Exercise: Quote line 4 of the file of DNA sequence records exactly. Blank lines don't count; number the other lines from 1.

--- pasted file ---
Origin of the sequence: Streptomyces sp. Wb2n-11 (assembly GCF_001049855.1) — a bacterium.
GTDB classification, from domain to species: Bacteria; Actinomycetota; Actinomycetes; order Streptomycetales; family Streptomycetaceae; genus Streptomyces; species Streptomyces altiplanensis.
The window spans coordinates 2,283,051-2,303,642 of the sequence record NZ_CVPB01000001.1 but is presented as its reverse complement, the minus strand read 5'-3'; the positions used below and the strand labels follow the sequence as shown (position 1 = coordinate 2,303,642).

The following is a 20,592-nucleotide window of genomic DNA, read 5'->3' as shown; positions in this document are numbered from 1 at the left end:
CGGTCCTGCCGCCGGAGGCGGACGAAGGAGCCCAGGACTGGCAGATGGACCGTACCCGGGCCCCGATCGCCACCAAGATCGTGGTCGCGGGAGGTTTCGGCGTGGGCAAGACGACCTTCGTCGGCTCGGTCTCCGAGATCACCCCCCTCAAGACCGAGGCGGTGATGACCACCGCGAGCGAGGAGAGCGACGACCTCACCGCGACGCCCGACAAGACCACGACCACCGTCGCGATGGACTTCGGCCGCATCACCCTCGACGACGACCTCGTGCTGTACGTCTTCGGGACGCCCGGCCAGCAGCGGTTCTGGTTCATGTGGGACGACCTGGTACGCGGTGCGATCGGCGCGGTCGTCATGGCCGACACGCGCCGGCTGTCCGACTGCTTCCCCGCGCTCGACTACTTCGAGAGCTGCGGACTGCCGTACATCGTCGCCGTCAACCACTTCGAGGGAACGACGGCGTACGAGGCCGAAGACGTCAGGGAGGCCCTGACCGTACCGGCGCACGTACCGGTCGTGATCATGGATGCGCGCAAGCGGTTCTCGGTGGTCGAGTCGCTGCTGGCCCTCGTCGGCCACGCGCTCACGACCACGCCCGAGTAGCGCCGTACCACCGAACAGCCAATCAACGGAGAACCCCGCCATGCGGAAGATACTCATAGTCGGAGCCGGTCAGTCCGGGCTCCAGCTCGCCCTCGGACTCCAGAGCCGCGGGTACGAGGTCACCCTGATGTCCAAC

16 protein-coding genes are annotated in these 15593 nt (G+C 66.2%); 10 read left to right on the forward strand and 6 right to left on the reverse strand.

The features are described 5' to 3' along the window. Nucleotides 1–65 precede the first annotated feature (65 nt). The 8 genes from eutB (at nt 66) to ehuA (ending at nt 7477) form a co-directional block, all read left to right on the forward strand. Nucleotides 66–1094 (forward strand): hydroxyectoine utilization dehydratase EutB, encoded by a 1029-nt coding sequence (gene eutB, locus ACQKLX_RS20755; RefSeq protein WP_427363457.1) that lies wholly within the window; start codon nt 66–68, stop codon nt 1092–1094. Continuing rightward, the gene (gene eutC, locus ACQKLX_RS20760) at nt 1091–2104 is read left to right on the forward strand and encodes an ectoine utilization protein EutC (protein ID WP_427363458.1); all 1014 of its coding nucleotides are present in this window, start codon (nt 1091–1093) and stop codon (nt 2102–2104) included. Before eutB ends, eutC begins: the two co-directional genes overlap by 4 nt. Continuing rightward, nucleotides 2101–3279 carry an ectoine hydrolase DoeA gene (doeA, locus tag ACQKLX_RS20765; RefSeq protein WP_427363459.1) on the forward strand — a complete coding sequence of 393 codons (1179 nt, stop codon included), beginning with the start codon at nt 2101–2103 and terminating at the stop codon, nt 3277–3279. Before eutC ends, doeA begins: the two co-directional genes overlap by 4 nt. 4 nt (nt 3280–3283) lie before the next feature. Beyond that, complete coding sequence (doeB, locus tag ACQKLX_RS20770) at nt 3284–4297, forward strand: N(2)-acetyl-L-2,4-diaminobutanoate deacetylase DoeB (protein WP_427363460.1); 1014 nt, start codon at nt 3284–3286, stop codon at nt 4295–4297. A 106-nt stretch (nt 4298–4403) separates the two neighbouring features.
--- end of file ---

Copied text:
The following is a 20,592-nucleotide window of genomic DNA, read 5'->3' as shown; positions in this document are numbered from 1 at the left end: